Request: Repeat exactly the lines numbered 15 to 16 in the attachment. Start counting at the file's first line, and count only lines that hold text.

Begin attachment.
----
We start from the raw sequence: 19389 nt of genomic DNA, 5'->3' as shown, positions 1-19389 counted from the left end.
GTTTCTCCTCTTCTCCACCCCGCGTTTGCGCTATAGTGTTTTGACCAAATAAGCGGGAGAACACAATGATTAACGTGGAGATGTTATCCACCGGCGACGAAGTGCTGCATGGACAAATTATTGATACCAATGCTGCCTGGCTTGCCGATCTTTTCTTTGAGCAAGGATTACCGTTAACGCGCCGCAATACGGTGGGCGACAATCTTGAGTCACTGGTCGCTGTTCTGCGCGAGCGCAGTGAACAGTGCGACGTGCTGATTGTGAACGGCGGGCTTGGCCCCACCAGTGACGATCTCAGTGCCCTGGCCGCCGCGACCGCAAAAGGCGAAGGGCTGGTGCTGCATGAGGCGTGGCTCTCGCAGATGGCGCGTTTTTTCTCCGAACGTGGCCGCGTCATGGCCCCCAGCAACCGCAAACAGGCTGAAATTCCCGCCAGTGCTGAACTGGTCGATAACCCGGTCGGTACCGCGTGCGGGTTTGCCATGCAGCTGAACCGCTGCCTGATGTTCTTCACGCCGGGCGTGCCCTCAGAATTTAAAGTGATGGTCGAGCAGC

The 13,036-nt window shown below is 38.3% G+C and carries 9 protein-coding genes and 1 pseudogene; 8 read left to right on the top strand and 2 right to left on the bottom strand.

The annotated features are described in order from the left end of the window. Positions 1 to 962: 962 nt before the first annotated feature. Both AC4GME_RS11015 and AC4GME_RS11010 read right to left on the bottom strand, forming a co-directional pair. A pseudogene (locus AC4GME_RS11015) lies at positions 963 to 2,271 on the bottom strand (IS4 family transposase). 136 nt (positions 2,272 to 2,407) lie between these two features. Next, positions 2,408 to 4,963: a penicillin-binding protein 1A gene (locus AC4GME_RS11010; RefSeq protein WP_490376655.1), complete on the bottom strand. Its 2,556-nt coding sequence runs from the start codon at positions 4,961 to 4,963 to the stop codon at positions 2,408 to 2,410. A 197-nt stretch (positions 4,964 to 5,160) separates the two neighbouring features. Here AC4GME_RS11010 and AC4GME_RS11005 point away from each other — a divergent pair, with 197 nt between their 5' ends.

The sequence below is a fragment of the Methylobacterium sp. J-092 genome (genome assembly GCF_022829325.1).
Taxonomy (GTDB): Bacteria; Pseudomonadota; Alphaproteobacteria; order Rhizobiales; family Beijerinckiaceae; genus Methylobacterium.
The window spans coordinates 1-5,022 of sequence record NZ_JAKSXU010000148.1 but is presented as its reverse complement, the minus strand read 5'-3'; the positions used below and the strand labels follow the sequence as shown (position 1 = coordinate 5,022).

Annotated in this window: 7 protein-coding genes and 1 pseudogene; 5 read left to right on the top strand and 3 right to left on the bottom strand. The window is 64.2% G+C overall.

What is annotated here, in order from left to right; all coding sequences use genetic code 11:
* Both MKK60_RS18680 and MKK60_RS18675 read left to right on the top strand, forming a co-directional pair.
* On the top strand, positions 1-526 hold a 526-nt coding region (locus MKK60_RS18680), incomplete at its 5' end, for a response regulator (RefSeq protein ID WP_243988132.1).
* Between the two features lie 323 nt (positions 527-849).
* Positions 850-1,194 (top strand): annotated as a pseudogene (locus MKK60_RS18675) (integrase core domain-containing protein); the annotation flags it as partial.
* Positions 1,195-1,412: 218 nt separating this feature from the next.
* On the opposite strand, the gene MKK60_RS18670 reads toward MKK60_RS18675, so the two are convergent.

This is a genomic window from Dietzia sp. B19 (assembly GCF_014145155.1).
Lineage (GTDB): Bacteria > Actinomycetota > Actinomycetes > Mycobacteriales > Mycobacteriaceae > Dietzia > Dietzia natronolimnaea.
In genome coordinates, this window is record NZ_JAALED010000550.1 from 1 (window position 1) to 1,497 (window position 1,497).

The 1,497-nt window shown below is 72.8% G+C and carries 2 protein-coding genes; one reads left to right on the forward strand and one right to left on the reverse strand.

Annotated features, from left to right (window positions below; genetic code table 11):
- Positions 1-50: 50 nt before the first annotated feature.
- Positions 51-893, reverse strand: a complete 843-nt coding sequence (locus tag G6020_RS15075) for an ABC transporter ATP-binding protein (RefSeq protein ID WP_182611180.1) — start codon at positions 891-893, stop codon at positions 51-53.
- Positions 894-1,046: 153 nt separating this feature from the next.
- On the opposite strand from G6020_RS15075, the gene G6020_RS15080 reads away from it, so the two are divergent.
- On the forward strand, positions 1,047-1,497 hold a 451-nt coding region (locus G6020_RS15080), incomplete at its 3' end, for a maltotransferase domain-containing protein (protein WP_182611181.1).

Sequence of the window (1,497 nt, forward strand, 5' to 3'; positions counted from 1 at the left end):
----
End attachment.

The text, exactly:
* On the opposite strand, the gene MKK60_RS18670 reads toward MKK60_RS18675, so the two are convergent.

This is a genomic window from Dietzia sp. B19 (assembly GCF_014145155.1).